This post is all about how to cope with social anxiety.
We all have those moments that we just don’t know how to cope with social anxiety. It’s normal to get nervous, awkward, and not always say the right thing, but, when it interferes with your life, it’s gone too far.
When we suffer from social anxiety, we have to remember that our brain is basically overreacting to tiny signals around us. Most of the time, it’s not telling us the truth because it thinks everything is a big deal.
So, that’s why we need small tools to keep us enjoying our lives rather than being fearful of them.
This post is all about how to cope with social anxiety.
HOW TO COPE WITH SOCIAL ANXIETY:
1. Bring a support human to intimidating events
Otherwise known by the more popular term “plus one,” bring someone you know to events that scare you. For those events that stress you out before you even go (i.e. parties), bring someone to talk to you when you’re too nervous to talk to someone else.
At the very least, the both of you might get some free food and drinks. But, sometimes, you get the added benefit of a security blanket and thus you get more bold when talking to others.
Plus, you can always use this person to help you learn the names of people you probably should know but completely forgot. Have your plus one introduce themselves and wait for the other person to say their name. It’s a no-lose situation.
2. Use the drink excuse to get out of conversation
You will inevitably get to a point where some stranger is trying to involve you in a completely boring conversation and you want out. Or you’re ready to leave because you’ve stayed for the hour you promised yourself before the event.
Situations like these, when we’re stuck in a conversation that makes us want to disappear into the floor, are the worst for social anxiety. We don’t want to get into a boring conversation because it takes a lot of energy and we don’t know how to get out in a way that won’t cause more social anxiety.
This is when you break out the handy “drink excuse.” In the middle of your conversation, offer up a response to whatever they’re droning out about and then say something like “I’m going to get something to drink.”
The person likely won’t think you’re abandoning them because you responded to them before you left and they’ll probably strike a conversation with something else, leaving you off the hook.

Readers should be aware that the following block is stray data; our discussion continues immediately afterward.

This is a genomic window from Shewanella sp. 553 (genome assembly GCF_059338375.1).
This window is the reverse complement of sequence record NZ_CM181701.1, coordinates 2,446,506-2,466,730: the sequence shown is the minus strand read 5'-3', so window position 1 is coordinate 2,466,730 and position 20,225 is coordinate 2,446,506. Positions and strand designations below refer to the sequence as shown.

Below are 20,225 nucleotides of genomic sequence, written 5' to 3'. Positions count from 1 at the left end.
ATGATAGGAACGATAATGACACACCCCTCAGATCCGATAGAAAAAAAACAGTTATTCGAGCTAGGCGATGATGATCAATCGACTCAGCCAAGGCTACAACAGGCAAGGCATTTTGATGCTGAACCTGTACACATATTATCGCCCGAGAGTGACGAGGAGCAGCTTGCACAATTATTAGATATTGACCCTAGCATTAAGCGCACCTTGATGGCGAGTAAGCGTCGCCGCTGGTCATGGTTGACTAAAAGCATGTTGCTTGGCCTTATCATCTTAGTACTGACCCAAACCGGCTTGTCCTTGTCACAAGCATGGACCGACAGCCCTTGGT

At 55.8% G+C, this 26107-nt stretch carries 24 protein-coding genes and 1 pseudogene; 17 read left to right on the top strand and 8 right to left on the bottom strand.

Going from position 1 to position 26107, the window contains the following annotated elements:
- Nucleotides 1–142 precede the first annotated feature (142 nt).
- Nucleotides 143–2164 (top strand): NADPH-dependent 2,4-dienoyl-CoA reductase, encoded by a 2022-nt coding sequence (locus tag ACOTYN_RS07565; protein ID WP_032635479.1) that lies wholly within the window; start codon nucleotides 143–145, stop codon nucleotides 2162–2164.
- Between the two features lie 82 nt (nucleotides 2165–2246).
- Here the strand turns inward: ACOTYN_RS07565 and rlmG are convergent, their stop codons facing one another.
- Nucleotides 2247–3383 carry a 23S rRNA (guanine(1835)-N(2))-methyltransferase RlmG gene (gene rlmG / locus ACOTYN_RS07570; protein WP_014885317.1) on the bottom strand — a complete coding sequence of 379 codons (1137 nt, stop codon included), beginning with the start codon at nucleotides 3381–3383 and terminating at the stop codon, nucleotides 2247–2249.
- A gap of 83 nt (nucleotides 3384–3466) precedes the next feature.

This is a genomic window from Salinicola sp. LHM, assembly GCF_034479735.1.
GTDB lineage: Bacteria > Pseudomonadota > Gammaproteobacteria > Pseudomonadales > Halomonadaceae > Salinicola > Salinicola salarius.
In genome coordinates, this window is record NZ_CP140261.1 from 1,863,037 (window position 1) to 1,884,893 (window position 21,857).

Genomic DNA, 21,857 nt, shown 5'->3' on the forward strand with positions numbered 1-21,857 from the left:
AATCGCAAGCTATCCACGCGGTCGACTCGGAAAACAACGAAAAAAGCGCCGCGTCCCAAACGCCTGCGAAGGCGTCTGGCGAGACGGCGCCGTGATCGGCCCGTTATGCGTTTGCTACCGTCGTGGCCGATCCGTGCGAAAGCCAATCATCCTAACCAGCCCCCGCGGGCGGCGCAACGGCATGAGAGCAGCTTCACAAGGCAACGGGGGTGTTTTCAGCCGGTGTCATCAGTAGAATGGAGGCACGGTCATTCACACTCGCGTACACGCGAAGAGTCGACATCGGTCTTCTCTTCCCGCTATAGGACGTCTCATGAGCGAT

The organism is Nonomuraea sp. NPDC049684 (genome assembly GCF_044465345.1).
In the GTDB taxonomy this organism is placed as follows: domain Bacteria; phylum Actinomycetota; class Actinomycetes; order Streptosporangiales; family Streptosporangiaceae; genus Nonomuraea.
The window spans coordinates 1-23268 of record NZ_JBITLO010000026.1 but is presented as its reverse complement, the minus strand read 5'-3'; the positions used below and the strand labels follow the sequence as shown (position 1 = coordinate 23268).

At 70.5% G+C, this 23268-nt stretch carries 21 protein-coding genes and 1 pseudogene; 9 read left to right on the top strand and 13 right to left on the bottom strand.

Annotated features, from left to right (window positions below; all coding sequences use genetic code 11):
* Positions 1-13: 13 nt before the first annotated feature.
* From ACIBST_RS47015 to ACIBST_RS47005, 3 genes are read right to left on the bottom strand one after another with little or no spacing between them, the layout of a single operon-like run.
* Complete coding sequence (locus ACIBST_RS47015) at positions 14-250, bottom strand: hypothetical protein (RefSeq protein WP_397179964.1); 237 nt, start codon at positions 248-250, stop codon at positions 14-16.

3. When all else fails, ask the person to tell you about themselves
This is the single most important way to get out of an awkward situation: ask the other person about what they do, their family, where they’re from. Anything to get them talking.
If they’re not the kind of person who likes talking about themselves, they’re probably as awkward as you and you don’t have to worry about being the only one to make things weird.
Otherwise, they’re going to talk your ear off and the trick here is to find something about them that interests you and dive into that. They’re going to love someone taking an interest in them and you’ll be able to take a backseat to the conversation.
4. Arrive early to events
Arriving early to events is useful on multiple fronts: you choose where you sit, you won’t come in late because you got lost, and you can meet people as they walk in. On the flip side, if you prefer to wait until someone you know walks in, you can wait outside of the event.
Either way, you’re going to start off the event on your terms. You won’t have any added stress from trying to find the place or being left with the crappy spot between people you don’t know.
5. Do a mental check when you want a drink
Lots of people can drink without being alcoholics. Having said that, even people who are not alcoholics can still misuse alcohol as a way to feel better when it doesn’t always happen that way.
There’s nothing wrong with nursing a drink while you’re at an event, especially for the times when you want to do something other than stare at the person. But, be careful about going for that next drink.
Do a mental check when you’re going for another drink: why do you want another drink? How are you feeling right now—AKA how is the alcohol already affecting you?
Let loose and enjoy the event, but be mindful of how much alcohol you’re drinking and whether it’ll make your social anxiety worse—don’t forget that vulnerability hangover the next day.